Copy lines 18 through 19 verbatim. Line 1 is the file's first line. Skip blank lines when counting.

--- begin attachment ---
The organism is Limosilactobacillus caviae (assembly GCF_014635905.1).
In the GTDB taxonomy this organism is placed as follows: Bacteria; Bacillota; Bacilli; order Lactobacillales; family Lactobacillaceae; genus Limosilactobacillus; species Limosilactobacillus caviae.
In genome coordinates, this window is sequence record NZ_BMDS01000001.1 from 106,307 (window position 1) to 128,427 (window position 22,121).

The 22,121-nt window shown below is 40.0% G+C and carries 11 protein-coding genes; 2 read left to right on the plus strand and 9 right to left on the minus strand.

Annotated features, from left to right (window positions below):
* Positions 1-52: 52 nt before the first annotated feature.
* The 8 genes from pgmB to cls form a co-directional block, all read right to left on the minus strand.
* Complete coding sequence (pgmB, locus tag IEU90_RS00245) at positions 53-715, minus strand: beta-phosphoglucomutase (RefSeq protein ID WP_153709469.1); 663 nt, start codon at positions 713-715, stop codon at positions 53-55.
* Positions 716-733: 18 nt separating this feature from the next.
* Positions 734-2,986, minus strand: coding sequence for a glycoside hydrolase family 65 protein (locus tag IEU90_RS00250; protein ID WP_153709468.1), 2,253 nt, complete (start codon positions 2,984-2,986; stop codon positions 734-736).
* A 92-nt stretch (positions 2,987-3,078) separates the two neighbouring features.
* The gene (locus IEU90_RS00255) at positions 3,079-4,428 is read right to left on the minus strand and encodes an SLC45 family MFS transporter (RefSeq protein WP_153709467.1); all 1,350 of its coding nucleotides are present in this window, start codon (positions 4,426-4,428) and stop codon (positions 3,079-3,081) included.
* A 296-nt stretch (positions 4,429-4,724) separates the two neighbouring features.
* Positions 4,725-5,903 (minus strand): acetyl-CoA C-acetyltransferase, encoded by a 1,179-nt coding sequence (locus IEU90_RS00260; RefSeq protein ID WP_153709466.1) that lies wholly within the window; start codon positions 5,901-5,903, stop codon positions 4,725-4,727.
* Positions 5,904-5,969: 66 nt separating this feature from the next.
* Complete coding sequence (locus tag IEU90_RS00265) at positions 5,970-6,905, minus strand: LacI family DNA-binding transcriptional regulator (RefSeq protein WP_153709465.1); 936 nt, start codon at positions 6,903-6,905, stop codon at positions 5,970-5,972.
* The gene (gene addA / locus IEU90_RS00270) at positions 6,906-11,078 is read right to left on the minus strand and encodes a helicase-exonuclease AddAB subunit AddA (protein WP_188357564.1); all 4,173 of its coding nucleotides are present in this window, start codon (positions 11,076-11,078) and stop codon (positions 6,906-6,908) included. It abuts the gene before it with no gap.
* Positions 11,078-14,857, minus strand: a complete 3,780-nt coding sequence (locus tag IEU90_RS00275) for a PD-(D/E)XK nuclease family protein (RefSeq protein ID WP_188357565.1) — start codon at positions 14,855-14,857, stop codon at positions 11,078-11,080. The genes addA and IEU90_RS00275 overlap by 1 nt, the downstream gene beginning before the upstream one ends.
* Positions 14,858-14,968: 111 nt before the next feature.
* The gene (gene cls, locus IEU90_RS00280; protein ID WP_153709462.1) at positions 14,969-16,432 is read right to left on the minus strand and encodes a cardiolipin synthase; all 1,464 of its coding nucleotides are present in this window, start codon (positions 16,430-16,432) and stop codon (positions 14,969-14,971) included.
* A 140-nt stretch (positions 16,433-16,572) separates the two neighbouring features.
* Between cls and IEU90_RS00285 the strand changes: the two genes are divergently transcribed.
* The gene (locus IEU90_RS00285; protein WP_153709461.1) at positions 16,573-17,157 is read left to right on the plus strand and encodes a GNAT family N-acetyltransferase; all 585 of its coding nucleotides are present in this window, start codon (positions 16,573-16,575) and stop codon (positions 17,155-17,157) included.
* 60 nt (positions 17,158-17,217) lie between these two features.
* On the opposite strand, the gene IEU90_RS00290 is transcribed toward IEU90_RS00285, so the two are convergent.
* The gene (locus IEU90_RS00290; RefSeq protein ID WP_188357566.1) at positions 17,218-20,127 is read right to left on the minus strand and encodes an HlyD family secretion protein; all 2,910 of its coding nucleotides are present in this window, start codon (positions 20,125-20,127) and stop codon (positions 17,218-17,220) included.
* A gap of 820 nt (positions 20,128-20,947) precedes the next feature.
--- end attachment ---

* Positions 11,078-14,857, minus strand: a complete 3,780-nt coding sequence (locus tag IEU90_RS00275) for a PD-(D/E)XK nuclease family protein (RefSeq protein ID WP_188357565.1) — start codon at positions 14,855-14,857, stop codon at positions 11,078-11,080. The genes addA and IEU90_RS00275 overlap by 1 nt, the downstream gene beginning before the upstream one ends.
* Positions 14,858-14,968: 111 nt before the next feature.